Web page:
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Industry recovery has ‘hit a wall’, says IATA

written by Adam Thorn | November 5, 2020

The Airbus A350-900ULR has maximum takeoff weight of 280 tonnes. (Airbus)
The Airbus A350-900ULR has maximum takeoff weight of 280 tonnes. (Airbus)

The director-general of the International Air Transport Association has said aviation’s recovery has “hit a wall” after new figures revealed passenger traffic has flatlined.

“A resurgence in COVID-19 outbreaks particularly in Europe and the US combined with governments’ reliance on the blunt instrument of quarantine in the absence of globally aligned testing regimes, has halted momentum toward re-opening borders to travel,” said Alexandre de Juniac, IATA’s Director General and CEO.

Total demand in September was still down 73 per cent from the same month last year, a minuscule improvement from being down 75 per cent from August. Cargo is, however, holding up far better, with levels in September down just 8 per cent.

“Although domestic [passenger] markets are doing better, this is primarily owing to improvements in China and Russia,” said de Juniac. “And domestic traffic represents just a bit more than a third of total traffic, so it is not enough to sustain a general recovery.”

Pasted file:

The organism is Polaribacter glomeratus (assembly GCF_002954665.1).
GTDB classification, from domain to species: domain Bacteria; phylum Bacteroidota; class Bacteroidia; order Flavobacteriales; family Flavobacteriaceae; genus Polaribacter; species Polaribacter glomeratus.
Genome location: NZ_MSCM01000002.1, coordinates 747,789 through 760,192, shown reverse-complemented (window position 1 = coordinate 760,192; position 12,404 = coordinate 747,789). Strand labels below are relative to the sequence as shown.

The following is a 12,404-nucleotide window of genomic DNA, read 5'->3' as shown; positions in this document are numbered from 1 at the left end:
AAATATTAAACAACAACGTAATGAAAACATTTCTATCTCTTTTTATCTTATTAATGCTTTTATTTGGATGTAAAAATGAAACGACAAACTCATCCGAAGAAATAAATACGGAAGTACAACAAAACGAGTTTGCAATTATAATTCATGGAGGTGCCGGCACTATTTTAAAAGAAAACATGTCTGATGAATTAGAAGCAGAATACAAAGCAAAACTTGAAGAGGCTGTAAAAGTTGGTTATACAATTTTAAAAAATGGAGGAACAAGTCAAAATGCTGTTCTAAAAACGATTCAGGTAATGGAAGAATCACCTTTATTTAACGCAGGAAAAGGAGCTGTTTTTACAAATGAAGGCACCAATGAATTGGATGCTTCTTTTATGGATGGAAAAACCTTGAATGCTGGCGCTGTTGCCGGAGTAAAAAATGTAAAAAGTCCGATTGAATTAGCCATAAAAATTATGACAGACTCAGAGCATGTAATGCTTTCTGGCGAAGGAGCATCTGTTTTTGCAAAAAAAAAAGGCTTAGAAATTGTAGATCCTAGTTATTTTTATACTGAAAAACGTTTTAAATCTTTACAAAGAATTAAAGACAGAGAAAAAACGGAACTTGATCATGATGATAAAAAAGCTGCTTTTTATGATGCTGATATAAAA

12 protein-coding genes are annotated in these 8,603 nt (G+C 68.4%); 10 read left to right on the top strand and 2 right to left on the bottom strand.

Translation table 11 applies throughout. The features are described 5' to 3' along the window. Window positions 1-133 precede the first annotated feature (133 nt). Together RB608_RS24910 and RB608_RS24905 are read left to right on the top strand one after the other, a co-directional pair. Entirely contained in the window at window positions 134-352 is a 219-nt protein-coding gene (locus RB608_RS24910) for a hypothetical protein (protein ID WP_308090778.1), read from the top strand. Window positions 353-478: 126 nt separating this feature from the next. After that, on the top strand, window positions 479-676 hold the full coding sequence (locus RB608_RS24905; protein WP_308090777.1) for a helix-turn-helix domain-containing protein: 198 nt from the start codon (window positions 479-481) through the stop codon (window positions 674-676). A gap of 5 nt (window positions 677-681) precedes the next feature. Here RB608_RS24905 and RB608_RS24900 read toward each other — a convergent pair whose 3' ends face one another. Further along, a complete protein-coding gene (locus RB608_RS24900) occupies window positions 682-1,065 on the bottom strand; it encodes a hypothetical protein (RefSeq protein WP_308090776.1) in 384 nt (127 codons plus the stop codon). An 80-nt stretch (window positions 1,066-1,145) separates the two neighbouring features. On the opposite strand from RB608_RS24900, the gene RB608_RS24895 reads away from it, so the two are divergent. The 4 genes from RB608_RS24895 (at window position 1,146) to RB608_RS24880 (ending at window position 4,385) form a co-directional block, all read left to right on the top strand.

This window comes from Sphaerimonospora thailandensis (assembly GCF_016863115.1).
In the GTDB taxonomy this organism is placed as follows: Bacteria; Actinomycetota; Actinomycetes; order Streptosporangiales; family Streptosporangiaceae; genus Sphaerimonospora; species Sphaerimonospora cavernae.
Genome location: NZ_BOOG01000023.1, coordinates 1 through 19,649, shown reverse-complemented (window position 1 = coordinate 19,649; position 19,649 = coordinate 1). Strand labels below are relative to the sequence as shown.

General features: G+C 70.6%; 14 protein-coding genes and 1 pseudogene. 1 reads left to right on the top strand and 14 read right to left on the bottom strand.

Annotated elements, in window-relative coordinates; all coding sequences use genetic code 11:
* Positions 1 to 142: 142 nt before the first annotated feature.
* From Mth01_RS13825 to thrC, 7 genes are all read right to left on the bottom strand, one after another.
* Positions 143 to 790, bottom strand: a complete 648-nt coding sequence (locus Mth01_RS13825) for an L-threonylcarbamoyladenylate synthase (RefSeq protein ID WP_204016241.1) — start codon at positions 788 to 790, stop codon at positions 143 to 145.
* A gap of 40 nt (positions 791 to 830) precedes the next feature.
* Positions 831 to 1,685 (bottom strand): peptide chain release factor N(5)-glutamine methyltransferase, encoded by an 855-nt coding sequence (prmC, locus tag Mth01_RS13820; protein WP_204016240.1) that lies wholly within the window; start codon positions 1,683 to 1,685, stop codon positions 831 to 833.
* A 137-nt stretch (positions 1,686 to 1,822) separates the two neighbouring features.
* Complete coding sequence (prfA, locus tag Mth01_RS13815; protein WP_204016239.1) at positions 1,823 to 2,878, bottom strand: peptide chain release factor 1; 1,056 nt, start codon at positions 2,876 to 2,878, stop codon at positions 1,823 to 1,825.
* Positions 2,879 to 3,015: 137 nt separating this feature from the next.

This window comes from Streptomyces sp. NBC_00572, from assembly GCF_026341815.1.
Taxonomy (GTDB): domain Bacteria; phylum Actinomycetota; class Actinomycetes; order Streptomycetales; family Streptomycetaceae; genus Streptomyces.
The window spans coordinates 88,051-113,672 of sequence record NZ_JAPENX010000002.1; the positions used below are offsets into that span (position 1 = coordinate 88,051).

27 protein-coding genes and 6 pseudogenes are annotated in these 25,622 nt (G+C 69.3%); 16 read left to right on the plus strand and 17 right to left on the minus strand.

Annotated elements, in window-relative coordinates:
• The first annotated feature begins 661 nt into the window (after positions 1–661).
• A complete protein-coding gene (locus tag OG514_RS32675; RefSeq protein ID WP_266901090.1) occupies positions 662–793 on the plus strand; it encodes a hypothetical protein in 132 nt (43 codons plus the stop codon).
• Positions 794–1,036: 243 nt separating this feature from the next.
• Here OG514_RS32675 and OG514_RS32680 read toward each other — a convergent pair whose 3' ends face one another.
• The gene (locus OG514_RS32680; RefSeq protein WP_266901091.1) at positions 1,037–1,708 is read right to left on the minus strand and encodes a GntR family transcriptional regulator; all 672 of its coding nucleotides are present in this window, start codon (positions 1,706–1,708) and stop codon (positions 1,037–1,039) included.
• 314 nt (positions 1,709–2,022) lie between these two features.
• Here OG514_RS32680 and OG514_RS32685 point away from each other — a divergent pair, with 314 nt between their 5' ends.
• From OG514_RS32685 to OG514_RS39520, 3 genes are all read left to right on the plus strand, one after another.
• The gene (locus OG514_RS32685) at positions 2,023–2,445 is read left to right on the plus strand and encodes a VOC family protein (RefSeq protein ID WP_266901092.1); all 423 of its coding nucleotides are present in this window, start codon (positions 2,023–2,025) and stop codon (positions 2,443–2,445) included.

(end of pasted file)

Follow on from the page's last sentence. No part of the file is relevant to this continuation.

The industry body, which represents nearly 300 airlines around the globe, added that while cargo is having trouble, it’s a “world apart from the extreme difficulties” in commercial air travel.

“Favorable indicators for the peak year-end season will support the continued recovery in [cargo] demand,” he said. “Already North American and African carriers are reporting demand gains on 2019.

“The challenge continues to be on capacity. As carriers adjust schedules to reflect falling passenger demand amid the resurgence of COVID-19, valuable belly capacity will be lost when it is needed the most.”


The bad news comes despite the IATA claiming that only 44 potential cases of in-flight COVID-19 transmission had been identified among the 1.2 billion travellers so far this year, or one in every 27 million passengers.

The view was supported by the World Health Organisation, which said the risk of COVID-19 being spread on a flight is “very low”, albeit not impossible.

“In-flight transmission is possible but the risk appears to be very low, given the volume of travellers and the small number of case reports,” the WHO said.

“The fact that transmission is not widely documented in the published literature does not, however, mean it does not happen.”

With this, the WHO still recommended the use of pre-flight COVID testing, to limit the number of infected passengers flying.


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